James G. Walt
aka Grumpsy the Wood Turner
James G. Walt (aka Grumpsy) came to his craft only after retirement. While he’s had a lifelong passion for wood and woodworking, it was a small hobby lathe and basic tools that set him on his current path. Since then, he has progressed to using professional grade lathing equipment, and excels at finding ways to try new and more challenging projects as he continues to hone his craft. His pieces can be found in Scotland, Switzerland, Greece, Mexico, Iran, the United States and across Canada.
Jim is a wood turner, which means he transforms blocks of wood, from both local and exotic species, into bowls, vases and other pieces using a lathe. He’s self-taught, having spent countless hours watching professional turners on YouTube. He’s also a member of The Quinte Wood Turners Guild and the American Association of Wood Turners, organizations offering both community and mentorship.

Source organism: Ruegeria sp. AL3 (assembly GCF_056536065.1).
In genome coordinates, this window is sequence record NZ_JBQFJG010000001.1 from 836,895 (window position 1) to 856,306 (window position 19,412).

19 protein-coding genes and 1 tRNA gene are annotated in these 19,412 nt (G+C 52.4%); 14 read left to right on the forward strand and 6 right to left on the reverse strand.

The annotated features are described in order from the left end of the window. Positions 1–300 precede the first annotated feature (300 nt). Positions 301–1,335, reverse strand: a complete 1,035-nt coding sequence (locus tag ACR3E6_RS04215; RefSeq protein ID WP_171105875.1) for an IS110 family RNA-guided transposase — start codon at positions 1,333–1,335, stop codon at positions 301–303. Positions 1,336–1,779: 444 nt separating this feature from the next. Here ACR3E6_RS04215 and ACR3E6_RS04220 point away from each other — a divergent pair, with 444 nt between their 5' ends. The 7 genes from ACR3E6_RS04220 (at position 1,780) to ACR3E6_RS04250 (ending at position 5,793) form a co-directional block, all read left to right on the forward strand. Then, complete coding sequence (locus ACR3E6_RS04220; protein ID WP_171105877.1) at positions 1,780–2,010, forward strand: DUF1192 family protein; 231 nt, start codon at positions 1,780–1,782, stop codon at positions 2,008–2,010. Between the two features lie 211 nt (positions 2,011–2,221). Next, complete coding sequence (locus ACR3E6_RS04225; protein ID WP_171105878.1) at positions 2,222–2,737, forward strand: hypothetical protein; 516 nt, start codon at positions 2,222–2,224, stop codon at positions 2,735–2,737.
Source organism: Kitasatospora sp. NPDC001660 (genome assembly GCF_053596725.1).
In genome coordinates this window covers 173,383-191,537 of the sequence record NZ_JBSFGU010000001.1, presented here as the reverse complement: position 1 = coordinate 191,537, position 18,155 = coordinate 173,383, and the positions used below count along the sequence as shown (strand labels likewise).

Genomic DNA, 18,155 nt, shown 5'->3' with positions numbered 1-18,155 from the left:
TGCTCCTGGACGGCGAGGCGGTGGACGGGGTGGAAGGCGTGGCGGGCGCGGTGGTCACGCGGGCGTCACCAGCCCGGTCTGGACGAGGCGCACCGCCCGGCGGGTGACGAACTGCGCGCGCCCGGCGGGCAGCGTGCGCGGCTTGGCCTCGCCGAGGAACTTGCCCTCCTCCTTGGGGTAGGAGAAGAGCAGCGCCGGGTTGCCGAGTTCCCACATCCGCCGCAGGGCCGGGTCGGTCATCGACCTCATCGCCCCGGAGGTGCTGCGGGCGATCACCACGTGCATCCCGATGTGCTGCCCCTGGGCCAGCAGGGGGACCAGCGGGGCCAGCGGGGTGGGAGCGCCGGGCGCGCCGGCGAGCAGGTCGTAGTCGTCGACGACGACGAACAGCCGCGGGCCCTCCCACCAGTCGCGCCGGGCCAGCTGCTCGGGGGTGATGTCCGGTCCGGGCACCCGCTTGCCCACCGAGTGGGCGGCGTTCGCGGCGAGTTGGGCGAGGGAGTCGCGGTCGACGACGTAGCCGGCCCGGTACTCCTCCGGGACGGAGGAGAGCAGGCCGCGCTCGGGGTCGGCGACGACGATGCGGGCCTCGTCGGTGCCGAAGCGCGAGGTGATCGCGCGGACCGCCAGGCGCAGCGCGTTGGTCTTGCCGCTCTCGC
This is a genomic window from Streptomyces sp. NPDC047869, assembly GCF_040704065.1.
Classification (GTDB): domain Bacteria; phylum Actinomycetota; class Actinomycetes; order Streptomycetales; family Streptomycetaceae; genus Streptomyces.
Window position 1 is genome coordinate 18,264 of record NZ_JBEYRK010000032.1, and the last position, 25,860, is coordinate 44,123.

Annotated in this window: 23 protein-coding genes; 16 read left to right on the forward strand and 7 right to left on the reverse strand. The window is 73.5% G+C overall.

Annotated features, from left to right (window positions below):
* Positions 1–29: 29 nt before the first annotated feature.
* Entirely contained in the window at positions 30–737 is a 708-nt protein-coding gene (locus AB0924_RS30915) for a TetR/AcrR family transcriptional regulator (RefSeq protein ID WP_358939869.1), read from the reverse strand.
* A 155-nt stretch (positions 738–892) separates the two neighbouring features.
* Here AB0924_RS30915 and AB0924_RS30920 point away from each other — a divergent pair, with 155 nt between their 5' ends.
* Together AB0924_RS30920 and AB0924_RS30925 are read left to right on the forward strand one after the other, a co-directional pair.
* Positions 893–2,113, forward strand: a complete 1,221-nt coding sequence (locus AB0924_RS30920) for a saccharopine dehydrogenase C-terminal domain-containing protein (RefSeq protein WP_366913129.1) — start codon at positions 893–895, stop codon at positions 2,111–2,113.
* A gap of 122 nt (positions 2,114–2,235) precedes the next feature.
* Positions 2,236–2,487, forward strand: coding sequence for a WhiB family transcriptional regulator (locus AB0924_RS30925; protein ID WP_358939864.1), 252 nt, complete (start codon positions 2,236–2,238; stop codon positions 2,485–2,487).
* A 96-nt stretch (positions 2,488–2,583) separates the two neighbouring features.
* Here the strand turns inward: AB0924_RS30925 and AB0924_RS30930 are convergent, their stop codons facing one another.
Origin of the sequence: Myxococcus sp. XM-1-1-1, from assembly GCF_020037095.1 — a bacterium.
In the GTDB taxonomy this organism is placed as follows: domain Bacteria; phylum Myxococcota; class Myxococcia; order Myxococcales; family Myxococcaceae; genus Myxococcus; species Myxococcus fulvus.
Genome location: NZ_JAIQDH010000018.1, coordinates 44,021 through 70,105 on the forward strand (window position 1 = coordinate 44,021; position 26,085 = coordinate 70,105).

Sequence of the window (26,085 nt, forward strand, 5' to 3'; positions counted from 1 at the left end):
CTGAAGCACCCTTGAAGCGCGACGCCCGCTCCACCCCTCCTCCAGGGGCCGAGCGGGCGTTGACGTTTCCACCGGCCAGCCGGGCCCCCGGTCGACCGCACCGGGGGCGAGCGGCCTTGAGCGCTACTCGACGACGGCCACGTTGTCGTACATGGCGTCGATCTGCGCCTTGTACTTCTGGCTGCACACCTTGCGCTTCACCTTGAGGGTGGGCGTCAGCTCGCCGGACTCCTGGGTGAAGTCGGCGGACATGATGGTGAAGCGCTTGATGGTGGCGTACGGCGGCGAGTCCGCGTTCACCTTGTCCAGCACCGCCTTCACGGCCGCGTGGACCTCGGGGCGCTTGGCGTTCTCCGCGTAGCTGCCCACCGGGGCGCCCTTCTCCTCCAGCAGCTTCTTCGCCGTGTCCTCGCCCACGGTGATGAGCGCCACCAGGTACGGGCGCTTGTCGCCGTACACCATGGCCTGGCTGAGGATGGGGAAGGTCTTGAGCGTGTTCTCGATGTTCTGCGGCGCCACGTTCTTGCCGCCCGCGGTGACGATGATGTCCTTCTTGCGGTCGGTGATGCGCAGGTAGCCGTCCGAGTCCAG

He shuns sticking to a particular style: rather he prefers to “continue to explore my own style using various woods and ways to embellish and/or change it in many ways.” He’s completed a number of custom, commissioned pieces for clients wanting to have keepsakes made from a cherished family tree. He’s also turned a bowl (now on display at the base) from a tree donated by the Royal Family to CFB Trenton in 1953 that died in 2016.
Like a true craftsperson, Jim respects the qualities of the wood he’s working with and says his favourite piece is his “next one” – “I know that sounds peculiar but the true enjoyment for me is in the creation of each piece and dealing with the uncertainty of how it will ‘turn out,’ pun intended.”
That said, when it comes to the wood he uses, he does have a preference: “My favourite wood to turn is the burls that develop on some trees, mostly hardwoods,” says Jim. “There is no proven reason why they grow the way they do but they make for the most interesting colour patterns and grain patterns.”
When asked where he finds his inspiration: “Nature provides all the inspiration I need,” says Jim. “Knowing what is hidden inside a tree and knowing how to turn that into a useful and or artistic piece is what I enjoy. I see the beauty before it’s visible to the eye.”